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Over Winterim 2022, 11 students in the War & Peace Fellows Program traveled to Brussels and the Hague for an immersive experience in international security. Accompanying the students were Professor Benjamin Valentino, Chair of the Department of Government and War & Peace Fellows Faculty Coordinator and Thomas Candon, Senior Associate Director of the Initiative for Global Security and War & Peace Fellows Staff Coordinator.
This was the first international trip for the War & Peace Fellows - a program run through the Dickey Center for International Understanding - since 2019, revitalizing a key offering of the program and following previous trips to Qatar, Israel & Palestine, and Special Operations and Southern Command in Tampa, Florida. On the decision to travel to Brussels and the Hague, Valentino explained that "Europeans and Americans are trying to understand what [the war in Ukraine] means for the NATO alliance. We thought it would be a good idea for students to be a part of this and see how these conversations are evolving."
On the trip, the Fellows had the opportunity to visit NATO headquarters, watch a trial at the International Criminal Court (which recently made headlines after calling for the arrest of President Vladimir Putin), speak to recent law graduates at the International Court of Justice, and converse with a series of Americans at two U.S. Embassies.
Each meeting, whether with the head of NATO's Nuclear Policy Directorate or an FBI Legal Attache in the U.S. Embassy to the Netherlands, followed a question-and-answer format, enabling students to learn the speakers' career paths, views on hot-button issues, and approach to their daily work. Valentino describes the offering as a representation of "the best of Dartmouth," an undergraduate-focused, transformative experience that may open students' eyes to uncommon careers and life experiences. Jennifer Lee '22 was especially impressed by the variety of speakers in terms of subject-level focus and experience, which enabled the Fellows to learn from both senior policy decision-makers and young legal fellows.
All students on the trip emphasized the importance of travel and the opportunity to apply concepts that are learned in the classroom to a global context. As Leland Hemgren '25 pointed out, "We may read Mearsheimer and say 'offensive realism is an interesting concept' but then go to NATO and … see how this applies to the international context when nukes are in question. It forces people to question the academic concepts and engage more critically with what you've learned." As a sophomore, Hemgren was one of the students earliest on in his Dartmouth career to attend the trip, and highlighted that engaging in travel earlier on will allow him to put future classes into context.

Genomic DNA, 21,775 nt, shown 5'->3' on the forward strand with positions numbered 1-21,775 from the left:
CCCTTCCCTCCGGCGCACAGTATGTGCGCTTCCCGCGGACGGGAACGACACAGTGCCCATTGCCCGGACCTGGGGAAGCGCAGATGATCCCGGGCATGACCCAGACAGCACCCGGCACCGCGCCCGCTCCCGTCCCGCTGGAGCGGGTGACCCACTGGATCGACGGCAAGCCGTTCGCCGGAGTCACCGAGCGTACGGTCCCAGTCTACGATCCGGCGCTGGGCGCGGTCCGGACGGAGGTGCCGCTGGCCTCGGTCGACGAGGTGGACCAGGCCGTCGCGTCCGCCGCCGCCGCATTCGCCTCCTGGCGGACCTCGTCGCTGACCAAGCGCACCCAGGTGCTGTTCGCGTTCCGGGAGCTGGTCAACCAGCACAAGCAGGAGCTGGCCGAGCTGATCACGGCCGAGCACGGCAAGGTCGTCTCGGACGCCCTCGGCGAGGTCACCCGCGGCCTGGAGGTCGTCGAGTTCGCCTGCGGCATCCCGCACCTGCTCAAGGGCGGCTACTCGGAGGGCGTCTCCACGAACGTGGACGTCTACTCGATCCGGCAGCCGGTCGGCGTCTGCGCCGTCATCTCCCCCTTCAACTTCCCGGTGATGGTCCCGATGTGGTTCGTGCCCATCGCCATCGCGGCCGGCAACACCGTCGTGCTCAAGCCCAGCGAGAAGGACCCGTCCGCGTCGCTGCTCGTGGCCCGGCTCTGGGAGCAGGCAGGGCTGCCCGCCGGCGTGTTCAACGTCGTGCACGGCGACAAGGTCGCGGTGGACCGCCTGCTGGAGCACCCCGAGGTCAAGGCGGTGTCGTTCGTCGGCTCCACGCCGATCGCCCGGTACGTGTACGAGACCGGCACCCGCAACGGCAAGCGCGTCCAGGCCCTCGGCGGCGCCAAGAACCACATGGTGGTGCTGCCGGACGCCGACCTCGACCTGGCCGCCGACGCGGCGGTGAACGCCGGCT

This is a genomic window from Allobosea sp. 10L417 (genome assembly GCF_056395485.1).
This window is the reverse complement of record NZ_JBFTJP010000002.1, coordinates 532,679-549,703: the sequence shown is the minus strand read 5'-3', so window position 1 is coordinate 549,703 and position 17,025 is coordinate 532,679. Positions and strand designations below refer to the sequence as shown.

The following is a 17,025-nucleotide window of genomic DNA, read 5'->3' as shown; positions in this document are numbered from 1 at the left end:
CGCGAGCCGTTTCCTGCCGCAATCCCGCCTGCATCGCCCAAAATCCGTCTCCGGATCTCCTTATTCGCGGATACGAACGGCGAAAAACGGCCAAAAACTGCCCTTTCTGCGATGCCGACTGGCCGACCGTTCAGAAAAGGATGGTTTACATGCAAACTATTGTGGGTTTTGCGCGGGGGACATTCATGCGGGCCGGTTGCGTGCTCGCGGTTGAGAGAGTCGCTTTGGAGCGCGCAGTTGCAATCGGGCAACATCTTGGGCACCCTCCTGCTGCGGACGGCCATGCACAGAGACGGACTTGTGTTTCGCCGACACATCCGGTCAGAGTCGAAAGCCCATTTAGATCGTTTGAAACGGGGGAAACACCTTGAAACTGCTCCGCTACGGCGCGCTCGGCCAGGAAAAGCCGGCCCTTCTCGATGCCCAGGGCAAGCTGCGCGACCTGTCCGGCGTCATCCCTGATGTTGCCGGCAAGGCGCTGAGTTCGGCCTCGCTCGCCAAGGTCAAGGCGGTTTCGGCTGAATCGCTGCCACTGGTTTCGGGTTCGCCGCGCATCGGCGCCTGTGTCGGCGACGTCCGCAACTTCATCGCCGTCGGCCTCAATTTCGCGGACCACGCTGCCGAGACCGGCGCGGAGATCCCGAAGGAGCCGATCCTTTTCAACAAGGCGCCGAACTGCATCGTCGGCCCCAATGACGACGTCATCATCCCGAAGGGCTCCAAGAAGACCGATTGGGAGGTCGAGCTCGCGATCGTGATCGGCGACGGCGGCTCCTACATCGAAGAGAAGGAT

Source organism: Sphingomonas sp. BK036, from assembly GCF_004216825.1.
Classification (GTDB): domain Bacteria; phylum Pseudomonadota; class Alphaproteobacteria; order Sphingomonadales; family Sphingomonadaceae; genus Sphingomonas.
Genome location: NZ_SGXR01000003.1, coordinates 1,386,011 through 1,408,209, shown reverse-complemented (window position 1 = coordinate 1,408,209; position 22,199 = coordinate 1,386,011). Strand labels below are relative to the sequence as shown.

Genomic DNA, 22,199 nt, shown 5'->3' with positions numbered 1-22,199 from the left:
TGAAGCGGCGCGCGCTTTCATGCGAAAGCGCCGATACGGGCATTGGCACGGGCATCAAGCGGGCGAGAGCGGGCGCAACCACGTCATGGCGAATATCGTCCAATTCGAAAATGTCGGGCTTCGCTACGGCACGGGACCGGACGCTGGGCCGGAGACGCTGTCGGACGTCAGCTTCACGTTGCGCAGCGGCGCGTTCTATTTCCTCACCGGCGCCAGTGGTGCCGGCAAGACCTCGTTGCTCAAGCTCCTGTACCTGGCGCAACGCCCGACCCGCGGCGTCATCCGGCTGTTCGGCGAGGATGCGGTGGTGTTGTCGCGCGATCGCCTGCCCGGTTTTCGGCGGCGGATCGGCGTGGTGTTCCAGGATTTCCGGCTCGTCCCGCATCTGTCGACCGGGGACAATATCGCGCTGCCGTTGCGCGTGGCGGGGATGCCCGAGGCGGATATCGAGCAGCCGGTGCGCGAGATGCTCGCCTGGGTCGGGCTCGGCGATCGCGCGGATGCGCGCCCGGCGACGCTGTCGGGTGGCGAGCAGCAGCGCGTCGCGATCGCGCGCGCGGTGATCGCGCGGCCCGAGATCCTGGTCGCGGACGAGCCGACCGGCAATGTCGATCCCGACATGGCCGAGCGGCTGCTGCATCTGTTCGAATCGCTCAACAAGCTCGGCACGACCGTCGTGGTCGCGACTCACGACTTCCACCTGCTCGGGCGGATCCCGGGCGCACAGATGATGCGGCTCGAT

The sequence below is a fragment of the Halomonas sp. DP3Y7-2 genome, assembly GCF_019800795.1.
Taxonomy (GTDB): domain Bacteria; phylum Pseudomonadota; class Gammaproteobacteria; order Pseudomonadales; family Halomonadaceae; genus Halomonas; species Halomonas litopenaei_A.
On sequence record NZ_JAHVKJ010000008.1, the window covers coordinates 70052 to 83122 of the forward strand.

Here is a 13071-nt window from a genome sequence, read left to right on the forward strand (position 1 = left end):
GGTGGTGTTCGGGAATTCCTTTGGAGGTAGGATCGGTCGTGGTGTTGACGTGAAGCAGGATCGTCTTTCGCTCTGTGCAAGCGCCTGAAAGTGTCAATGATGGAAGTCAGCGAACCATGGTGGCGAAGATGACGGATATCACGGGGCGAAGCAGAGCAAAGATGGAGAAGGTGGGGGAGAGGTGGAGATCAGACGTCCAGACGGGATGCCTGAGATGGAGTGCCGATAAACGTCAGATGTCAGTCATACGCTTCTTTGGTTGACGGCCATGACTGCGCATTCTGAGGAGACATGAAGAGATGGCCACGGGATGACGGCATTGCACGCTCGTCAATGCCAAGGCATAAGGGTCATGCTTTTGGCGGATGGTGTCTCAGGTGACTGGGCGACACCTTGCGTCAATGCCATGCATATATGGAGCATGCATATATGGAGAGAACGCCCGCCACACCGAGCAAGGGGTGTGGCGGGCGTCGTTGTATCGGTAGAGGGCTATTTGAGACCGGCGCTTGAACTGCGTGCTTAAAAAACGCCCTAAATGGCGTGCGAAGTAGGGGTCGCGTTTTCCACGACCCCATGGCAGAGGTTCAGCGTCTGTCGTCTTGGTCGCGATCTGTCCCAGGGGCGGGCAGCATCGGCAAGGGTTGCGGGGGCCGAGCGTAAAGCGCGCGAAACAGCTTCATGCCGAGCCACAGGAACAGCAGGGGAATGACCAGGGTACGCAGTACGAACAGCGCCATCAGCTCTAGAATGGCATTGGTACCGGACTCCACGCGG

Valentino, whose primary research is in mass atrocities, labeled the ICC trial of Alfred Yekatom and Patrice-Edouard Ngaïssona as particularly memorable. During the trial, students had the opportunity to watch the perpetrators and victims in the same room, a chilling reminder that travel is vital not only for the information that you learn but for the first-hand experience that comes from seeing international organizations operate and questioning the forms of justice that are appropriate by them.
All of the trip participants agreed that we learned as much from their peers and advisors on the trip as the talented practitioners who we spoke with. Our diverse perspectives on the issues at hand shaped how we engaged with the speakers and shifted based on our experience as Americans or International students, veterans or civilians, and more. Conversations on the topics would extend to heated debates over dinner or in the car between meetings, a testament to the passion invoked by the concepts at hand.
Many Dartmouth students, fortunately, will never have any direct contact with war. But Dartmouth students will continue to be contributors to democracy and if we are to become thoughtful, educated decision-makers in security spaces, we must critically engage with the people and institutions that are affecting and affected by conflict. Lee summarized that when traveling, "you start to really see how the world is bigger than Hanover. If Dartmouth is indeed educating global citizens … then traveling internationally is one way to better prepare them."